My mom is an incredible seamstress. Her part-time job in high school was sewing sample outfits for mannequins and models for her hometown department store. She didn’t sew very often during my lifetime, but whenever I did see her sit down to her machine, it was clear she was a natural. Every seam perfect, her expert fingers sliding across the fabric with smooth, polished skill.
I learned to sew at the end of high school, during a six month period of time when I could often be found hunched over the machine with a furrowed brow. My best friend and I tacked the ambitious project of sewing our own prom dresses, and Mom provided invaluable assistance. When I melted part of the lining of my dress with a too-hot iron, she was able to alter the pattern and the dress ended up looking great. When Catherine didn’t quite have her hem completed on the day of prom, Mom came to the rescue. We couldn’t have done it without her.
I went off to college, and I stopped sewing. Unfortunately, six months of sewing like crazy over a decade ago didn’t impart me with everlasting skill, and I have forgotten most of what I learned. When my mom moved to Arizona, I swore I would bring a sewing project and spend a weekend with her, re-learning her craft. I never did– life seemed busy, life was busy. And we had lots of time, right?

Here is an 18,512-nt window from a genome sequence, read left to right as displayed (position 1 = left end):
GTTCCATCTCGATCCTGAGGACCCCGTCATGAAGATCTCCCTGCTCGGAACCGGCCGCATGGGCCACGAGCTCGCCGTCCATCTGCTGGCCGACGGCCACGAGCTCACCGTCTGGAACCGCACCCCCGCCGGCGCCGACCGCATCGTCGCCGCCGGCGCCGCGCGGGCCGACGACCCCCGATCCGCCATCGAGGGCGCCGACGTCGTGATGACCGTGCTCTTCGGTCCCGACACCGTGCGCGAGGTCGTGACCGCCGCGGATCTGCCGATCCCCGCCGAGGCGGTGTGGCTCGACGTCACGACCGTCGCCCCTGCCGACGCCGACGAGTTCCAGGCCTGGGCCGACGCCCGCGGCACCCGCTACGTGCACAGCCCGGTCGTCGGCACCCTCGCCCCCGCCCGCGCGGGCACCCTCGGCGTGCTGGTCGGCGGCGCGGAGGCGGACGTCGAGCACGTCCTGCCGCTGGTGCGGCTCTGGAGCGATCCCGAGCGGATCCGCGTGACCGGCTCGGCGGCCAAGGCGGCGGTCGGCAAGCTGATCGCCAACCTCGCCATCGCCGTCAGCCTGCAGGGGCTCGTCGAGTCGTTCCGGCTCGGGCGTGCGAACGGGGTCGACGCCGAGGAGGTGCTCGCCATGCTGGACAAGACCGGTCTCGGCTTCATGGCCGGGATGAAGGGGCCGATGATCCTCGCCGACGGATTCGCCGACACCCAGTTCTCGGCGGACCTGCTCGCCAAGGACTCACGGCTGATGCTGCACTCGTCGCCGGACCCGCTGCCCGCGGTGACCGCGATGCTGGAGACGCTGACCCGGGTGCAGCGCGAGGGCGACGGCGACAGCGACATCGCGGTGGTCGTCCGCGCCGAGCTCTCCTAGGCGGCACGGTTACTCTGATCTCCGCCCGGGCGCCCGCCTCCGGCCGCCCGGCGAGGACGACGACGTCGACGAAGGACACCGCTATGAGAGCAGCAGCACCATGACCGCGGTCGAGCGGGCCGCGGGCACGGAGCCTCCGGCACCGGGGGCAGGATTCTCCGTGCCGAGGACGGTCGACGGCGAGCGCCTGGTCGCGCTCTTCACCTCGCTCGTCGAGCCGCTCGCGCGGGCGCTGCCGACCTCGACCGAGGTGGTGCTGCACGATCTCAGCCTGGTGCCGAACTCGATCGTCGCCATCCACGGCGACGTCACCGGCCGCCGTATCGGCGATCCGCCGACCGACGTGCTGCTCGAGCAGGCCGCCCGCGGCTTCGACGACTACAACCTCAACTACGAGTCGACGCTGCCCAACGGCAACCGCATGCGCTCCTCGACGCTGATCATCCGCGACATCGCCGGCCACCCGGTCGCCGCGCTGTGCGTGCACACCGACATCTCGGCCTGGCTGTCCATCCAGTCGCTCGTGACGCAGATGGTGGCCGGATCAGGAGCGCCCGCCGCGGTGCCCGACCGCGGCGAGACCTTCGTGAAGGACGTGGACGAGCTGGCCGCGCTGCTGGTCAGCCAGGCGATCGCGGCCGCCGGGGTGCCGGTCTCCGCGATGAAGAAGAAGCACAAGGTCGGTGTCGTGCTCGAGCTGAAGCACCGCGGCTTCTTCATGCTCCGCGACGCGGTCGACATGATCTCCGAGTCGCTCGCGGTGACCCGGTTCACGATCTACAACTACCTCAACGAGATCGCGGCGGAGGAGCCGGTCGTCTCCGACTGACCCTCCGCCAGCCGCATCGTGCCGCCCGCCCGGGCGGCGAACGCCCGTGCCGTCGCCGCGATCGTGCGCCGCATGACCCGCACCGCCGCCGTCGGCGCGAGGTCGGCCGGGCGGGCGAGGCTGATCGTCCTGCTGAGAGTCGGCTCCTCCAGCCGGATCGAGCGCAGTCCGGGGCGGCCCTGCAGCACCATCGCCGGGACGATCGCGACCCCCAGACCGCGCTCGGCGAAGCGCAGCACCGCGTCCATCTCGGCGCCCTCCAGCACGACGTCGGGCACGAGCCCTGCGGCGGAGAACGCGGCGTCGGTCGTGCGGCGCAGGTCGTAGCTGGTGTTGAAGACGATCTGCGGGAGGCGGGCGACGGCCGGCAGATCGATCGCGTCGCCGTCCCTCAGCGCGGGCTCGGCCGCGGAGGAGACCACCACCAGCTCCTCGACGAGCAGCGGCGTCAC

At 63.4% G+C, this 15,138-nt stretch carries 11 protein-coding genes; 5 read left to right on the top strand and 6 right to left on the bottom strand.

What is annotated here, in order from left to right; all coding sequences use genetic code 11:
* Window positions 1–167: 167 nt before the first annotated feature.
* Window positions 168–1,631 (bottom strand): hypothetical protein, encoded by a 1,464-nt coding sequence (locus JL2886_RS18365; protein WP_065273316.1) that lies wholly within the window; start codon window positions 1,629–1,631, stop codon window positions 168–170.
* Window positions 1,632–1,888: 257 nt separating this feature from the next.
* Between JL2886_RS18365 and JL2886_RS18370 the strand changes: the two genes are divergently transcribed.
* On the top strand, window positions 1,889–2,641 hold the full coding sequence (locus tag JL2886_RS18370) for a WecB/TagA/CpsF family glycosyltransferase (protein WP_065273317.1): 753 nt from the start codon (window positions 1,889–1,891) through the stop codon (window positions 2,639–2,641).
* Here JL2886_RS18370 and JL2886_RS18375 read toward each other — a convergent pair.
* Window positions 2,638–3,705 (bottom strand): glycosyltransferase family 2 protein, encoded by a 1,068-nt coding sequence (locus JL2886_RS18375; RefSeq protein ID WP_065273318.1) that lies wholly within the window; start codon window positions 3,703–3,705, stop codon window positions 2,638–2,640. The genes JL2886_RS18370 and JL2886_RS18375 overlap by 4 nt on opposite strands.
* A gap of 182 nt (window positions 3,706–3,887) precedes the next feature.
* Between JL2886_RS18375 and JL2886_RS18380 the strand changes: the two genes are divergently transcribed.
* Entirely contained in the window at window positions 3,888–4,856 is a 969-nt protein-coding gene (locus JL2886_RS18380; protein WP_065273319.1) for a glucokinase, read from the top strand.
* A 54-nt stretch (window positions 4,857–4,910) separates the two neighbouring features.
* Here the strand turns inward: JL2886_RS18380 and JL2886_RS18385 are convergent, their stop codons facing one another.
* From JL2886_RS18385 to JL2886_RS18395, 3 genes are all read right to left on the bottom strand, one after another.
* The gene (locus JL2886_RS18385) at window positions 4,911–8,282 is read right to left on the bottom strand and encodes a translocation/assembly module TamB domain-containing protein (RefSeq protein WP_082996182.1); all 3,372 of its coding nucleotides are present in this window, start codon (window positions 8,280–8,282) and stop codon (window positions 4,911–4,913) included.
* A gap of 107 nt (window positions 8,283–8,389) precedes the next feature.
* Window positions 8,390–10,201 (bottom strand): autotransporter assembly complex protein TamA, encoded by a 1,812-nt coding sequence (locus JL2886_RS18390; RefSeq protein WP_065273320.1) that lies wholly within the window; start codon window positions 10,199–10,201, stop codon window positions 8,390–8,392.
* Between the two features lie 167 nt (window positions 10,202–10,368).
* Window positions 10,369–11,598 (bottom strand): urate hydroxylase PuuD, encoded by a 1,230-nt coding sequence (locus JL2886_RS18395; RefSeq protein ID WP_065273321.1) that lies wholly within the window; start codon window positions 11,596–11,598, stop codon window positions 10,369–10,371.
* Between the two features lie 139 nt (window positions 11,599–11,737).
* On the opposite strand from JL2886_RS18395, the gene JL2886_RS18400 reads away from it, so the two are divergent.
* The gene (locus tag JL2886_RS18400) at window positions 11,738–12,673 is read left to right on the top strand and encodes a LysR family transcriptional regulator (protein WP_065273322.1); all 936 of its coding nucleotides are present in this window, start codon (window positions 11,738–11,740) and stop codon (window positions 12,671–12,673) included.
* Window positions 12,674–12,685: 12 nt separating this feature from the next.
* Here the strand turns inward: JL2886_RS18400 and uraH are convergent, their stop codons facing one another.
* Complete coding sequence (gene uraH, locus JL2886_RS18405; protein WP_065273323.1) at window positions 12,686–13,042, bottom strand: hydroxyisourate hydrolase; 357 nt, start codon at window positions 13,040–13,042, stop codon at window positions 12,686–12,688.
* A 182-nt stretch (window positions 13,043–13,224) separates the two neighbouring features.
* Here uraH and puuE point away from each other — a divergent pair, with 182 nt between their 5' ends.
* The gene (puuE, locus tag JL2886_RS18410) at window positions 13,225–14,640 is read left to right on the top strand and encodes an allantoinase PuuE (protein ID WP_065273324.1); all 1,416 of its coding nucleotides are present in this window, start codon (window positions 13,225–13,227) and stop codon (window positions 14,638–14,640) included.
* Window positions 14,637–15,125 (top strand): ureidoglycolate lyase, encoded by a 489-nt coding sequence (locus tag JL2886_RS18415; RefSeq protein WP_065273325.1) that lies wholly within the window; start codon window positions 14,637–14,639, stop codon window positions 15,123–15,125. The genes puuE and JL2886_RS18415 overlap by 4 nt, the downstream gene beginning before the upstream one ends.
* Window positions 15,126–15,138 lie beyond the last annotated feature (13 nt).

I wish that had been true, and now it is too late. That my mom didn’t re-teach me to sew is only a small regret of many. But it is another silvery thread of hope, swallowed by the dawn of a new life, a new beginning without my mom to guide me forward.
In contrast, my wise mother doesn’t waste her time on regret. She has coped with her illness by being in the moment, a true zen master in the body of a middle aged woman from Minnesota.
She often isn’t concious or responsive, but last night she opened her heavy eyelids, and saw a group of family and friends surrounding her.
You all look great, she said. And smiled.
Mom is taking in all the gifts that life has to offer, even during her last days. She doesn’t live in her head, but in her heart. She spends her moments taking in love, and letting go of what could have, should have been. She is still my greatest teacher.